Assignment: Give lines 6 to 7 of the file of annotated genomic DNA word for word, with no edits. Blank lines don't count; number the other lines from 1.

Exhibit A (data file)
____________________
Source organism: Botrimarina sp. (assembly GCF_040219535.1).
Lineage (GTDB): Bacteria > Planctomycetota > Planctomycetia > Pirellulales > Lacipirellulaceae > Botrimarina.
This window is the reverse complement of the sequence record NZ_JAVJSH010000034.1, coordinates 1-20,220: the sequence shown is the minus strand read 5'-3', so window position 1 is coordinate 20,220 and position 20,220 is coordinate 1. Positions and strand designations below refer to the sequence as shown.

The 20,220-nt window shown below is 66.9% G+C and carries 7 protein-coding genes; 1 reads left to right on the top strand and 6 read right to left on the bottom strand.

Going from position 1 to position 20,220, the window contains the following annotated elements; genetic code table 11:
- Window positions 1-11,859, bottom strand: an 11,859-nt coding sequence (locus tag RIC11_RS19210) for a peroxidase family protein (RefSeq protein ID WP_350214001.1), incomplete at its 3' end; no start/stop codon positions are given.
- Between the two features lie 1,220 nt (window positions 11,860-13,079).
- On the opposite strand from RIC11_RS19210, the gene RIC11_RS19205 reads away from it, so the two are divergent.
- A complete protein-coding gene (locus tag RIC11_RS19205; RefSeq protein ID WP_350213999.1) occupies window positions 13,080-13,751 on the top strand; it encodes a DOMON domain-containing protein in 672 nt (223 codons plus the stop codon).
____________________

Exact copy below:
- Window positions 1-11,859, bottom strand: an 11,859-nt coding sequence (locus tag RIC11_RS19210) for a peroxidase family protein (RefSeq protein ID WP_350214001.1), incomplete at its 3' end; no start/stop codon positions are given.
- Between the two features lie 1,220 nt (window positions 11,860-13,079).